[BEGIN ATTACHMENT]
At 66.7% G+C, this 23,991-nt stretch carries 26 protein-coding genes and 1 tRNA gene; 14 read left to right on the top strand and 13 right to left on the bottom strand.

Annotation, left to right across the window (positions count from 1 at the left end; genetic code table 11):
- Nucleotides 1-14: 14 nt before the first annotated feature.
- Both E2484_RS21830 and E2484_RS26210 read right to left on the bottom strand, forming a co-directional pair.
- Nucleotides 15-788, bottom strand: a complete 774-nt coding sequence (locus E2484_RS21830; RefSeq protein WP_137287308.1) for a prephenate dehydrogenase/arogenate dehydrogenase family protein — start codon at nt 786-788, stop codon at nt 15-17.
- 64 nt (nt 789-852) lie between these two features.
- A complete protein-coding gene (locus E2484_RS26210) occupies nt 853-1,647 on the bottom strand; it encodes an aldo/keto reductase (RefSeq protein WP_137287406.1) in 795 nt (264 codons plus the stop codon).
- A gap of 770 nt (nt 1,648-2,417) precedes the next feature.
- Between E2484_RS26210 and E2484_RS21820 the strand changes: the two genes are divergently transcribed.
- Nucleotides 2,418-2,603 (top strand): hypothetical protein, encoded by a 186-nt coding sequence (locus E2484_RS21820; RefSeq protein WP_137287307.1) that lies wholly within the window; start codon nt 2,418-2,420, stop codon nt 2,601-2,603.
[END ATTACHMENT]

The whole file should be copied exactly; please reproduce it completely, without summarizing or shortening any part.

At 66.7% G+C, this 23,991-nt stretch carries 26 protein-coding genes and 1 tRNA gene; 14 read left to right on the top strand and 13 right to left on the bottom strand.

Annotation, left to right across the window (positions count from 1 at the left end; genetic code table 11):
- Nucleotides 1-14: 14 nt before the first annotated feature.
- Both E2484_RS21830 and E2484_RS26210 read right to left on the bottom strand, forming a co-directional pair.
- Nucleotides 15-788, bottom strand: a complete 774-nt coding sequence (locus E2484_RS21830; RefSeq protein WP_137287308.1) for a prephenate dehydrogenase/arogenate dehydrogenase family protein — start codon at nt 786-788, stop codon at nt 15-17.
- 64 nt (nt 789-852) lie between these two features.
- A complete protein-coding gene (locus E2484_RS26210) occupies nt 853-1,647 on the bottom strand; it encodes an aldo/keto reductase (RefSeq protein WP_137287406.1) in 795 nt (264 codons plus the stop codon).
- A gap of 770 nt (nt 1,648-2,417) precedes the next feature.
- Between E2484_RS26210 and E2484_RS21820 the strand changes: the two genes are divergently transcribed.
- Nucleotides 2,418-2,603 (top strand): hypothetical protein, encoded by a 186-nt coding sequence (locus E2484_RS21820; RefSeq protein WP_137287307.1) that lies wholly within the window; start codon nt 2,418-2,420, stop codon nt 2,601-2,603.